Review of the ACMA: November 2017 | ACMA

Review of the ACMA: November 2017

Context

On 12 June 2015, the former Minister for Communications announced that the Department of Communications and the Arts would conduct a wide-ranging review into the governance, functions, objectives, structure, performance and efficiency of the ACMA.

On 22 May 2017, the Australian Government released the final report of the ACMA review and its response. The  government supports, or supports in principle, all 27 of the recommendations of the review. Implementation of the recommendations is underway—a progress update into that process is below.

Progress on recommendations

The table below sets out each of the recommendations and progress with implementation in accordance with the government’s response to the ACMA review final report.

  Recommendation Progress

1

That the ACMA’s remit cover all the layers of the communications market, including infrastructure, transport, devices, content and applications.

The government supports this recommendation.

Reform of the first major piece of portfolio legislation is underway, with a re‑write of the Radiocommunications Act 1992.

Consultation on an Exposure Draft of the Radiocommunications Bill closed in July 2017. The Bill is expected to be introduced in 2018.

Media reforms passed the parliament on 16 October 2017.

Implementation of this recommendation is linked to recommendations 12 and 27.

2

That the ACMA’s cybersecurity programs, where appropriate, be transferred, along with staff and funding, to the Attorney-General’s Department.

The government supports this recommendation.

The Australian Internet Security Initiative was transferred to the Computer Emergency Response Team in the Attorney-General's Department on 1 July 2017.

3

That the Bureau of Communications Research1 assume the lead in taking forward research about the emerging environment and market trends, with the ACMA’s regulatory research program focusing on supporting the effectiveness of regulatory functions and harms that are affecting businesses and consumers.

The government supports this recommendation.

The Bureau of Communications and Arts Research (BCAR) and the ACMA meet on a quarterly basis, and are working closely on the development of research agendas and data sharing arrangements that are reflective of their respective responsibilities.

4

That the Department of Communications and the Arts be responsible for head of delegation roles to key international policy-setting forums, including the World Radiocommunication Conference, and that clear guidance and negotiating parameters be provided by the Department to heads of delegation.

The government supports this recommendation.

The Department and the ACMA shared the head of delegation role at the second meeting of the Asia-Pacific Telecommunity Preparatory Group for the World Radiocommunication Conference 2019 (WRC-19) (referred to as APG-19) in Bali, Indonesia (17‑21 July 2017).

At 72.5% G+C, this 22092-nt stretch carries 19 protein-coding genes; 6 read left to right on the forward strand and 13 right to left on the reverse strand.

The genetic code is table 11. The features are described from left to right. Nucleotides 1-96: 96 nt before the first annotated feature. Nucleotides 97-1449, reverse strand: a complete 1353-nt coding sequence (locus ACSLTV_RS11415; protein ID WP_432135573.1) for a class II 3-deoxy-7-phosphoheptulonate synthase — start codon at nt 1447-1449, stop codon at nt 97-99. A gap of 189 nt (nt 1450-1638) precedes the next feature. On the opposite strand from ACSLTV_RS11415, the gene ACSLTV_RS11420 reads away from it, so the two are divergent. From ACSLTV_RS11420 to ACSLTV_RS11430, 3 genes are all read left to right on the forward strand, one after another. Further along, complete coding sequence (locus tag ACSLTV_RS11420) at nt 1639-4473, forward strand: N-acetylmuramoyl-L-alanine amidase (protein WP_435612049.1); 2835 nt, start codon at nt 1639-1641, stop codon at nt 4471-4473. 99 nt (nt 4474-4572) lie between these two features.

In March 2018, the Australian Government is hosting the third meeting of the APG-19 in Perth WA, as part of continuing preparations for WRC‑19. The Department and the ACMA are working together to finalise arrangements for the head of delegation at this meeting. The Department will assume the head of delegation role for WRC-19.
Appropriate head of delegation arrangements will be developed in collaboration with the ACMA regarding other relevant international fora.

5

That further work be undertaken to determine whether it may be more efficient for another body, such as the Australian Taxation Office, to undertake the revenue collection functions currently performed by the ACMA.

The government supports this recommendation.

The Department is exploring options, which will also be informed by the ACMA’s assessment of its cost base under recommendation 26.

6

That, within the next 12 months, the ACMA examine whether some or all of the following functions can be referred to industry for self-regulation, in consultation with relevant industry bodies:

  • technical standards
  • Integrated Public Number Database
  • Do Not Call Register
  • action on unsolicited communications, including spam.

The ACMA regularly explore further opportunities for self-regulation in consultation with industry.

The government supports this recommendation.

The ACMA commenced consultations on future options for unsolicited communications, the Do Not Call Register and the Integrated Public Number Database in October 2017.

Technical standards are a subset of technical regulation and have been industry self‑managed for several years. Opportunities for further reforms of such arrangements will be considered in the context of the implementation of spectrum reforms.

The ACMA will report to the minister by May 2018.

7